No GA in CA for me, again, for a while I'm in New York, on assignment in our Chelsea office (hip digs, to be sure see left ), surrounded by the media types I secretly want to be when I grow up (ah, Fashion. Life's tough, eh?!). But while there's no GA, the Expressway Visual 31 approach into La Guardia while listening in to ATC on United's channel 9 from a window seat in the first class cabin now that's flying: after having been asked to keep up our speed all the way from SWEET (?) intersection through reporting the tanks in sight to the sharp right over the expressway, the resulting short swooping approach over Shea Stadium and tight full reverser sound-and-fury landing in the 757 from Denver's quite the experience. No, that's what I want to do when I grow up.
I love flying United so that I can listen to ATC -- the other airliners don't offer this channel. However, do you (or anyone else) know if it's possible and legal to use a portable VHF aviation receiver to listen to ATC in flight? (I know that on takeoff, landing, and below 10,000 feet, passengers are asked not to use electronics.)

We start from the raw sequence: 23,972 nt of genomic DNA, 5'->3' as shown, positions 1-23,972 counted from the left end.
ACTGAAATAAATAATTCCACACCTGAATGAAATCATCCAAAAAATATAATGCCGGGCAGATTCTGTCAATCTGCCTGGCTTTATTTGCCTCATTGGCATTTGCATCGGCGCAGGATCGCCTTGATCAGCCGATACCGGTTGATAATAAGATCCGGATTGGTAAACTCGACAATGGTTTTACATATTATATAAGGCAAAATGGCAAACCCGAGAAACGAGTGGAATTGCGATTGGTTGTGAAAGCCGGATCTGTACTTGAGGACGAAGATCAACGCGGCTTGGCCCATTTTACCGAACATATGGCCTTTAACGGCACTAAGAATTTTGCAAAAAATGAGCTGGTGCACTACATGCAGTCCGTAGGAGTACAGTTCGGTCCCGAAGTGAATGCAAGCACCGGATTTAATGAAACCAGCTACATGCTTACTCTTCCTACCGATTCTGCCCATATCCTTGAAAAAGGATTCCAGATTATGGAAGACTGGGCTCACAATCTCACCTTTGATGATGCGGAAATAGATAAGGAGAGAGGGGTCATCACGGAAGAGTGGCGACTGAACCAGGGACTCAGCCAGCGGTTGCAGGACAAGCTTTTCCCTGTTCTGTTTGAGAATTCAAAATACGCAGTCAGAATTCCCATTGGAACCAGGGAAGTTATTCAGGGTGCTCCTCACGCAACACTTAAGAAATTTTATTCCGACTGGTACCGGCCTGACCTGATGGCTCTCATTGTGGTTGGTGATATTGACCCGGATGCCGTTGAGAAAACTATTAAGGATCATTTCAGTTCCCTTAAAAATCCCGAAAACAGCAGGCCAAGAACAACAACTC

Good question. I really haven't a clue as to the answer though... (and I'm absolutely addicted to United's channel 9 -- I think they're rather brave doing that, given the easily-hearable mistakes on-air).
I don't know about radios, but I do know that it's possible to use a portable GPS in flight as an airliner passenger to track your position. (Reception varies: it helps to have a window seat!) But, like the reader above, I would also like to know about using a radio to listen to ATC as a passenger in an airliner.
Depends on the airline, but most prohibit any electronics that transmit or receive signals, including GPS units and portable tranceivers. Some FA's are more strict about it than others.
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